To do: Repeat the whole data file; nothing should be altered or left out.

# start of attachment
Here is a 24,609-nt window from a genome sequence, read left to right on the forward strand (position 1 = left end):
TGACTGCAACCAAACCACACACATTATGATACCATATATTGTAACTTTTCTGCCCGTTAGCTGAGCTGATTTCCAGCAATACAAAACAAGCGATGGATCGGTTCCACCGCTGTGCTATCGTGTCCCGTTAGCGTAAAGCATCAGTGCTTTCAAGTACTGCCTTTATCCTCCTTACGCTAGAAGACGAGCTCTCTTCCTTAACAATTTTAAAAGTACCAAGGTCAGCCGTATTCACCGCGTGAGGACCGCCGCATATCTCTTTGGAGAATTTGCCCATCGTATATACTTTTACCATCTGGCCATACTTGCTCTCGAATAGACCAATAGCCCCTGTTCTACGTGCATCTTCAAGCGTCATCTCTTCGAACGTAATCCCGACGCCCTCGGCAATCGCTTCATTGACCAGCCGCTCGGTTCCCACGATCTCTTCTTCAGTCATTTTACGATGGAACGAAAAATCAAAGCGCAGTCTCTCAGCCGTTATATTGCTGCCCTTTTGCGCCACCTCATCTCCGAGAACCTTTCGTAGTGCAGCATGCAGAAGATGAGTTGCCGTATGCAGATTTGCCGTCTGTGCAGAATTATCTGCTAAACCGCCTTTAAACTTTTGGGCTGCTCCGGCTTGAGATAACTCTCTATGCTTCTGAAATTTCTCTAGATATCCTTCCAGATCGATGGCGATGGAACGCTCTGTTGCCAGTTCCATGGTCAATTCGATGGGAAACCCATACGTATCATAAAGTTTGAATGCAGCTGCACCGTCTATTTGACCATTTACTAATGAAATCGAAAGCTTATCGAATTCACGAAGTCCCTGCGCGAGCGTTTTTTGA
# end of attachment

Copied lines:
Here is a 24,609-nt window from a genome sequence, read left to right on the forward strand (position 1 = left end):
TGACTGCAACCAAACCACACACATTATGATACCATATATTGTAACTTTTCTGCCCGTTAGCTGAGCTGATTTCCAGCAATACAAAACAAGCGATGGATCGGTTCCACCGCTGTGCTATCGTGTCCCGTTAGCGTAAAGCATCAGTGCTTTCAAGTACTGCCTTTATCCTCCTTACGCTAGAAGACGAGCTCTCTTCCTTAACAATTTTAAAAGTACCAAGGTCAGCCGTATTCACCGCGTGAGGACCGCCGCATATCTCTTTGGAGAATTTGCCCATCGTATATACTTTTACCATCTGGCCATACTTGCTCTCGAATAGACCAATAGCCCCTGTTCTACGTGCATCTTCAAGCGTCATCTCTTCGAACGTAATCCCGACGCCCTCGGCAATCGCTTCATTGACCAGCCGCTCGGTTCCCACGATCTCTTCTTCAGTCATTTTACGATGGAACGAAAAATCAAAGCGCAGTCTCTCAGCCGTTATATTGCTGCCCTTTTGCGCCACCTCATCTCCGAGAACCTTTCGTAGTGCAGCATGCAGAAGATGAGTTGCCGTATGCAGATTTGCCGTCTGTGCAGAATTATCTGCTAAACCGCCTTTAAACTTTTGGGCTGCTCCGGCTTGAGATAACTCTCTATGCTTCTGAAATTTCTCTAGATATCCTTCCAGATCGATGGCGATGGAACGCTCTGTTGCCAGTTCCATGGTCAATTCGATGGGAAACCCATACGTATCATAAAGTTTGAATGCAGCTGCACCGTCTATTTGACCATTTACTAATGAAATCGAAAGCTTATCGAATTCACGAAGTCCCTGCGCGAGCGTTTTTTGA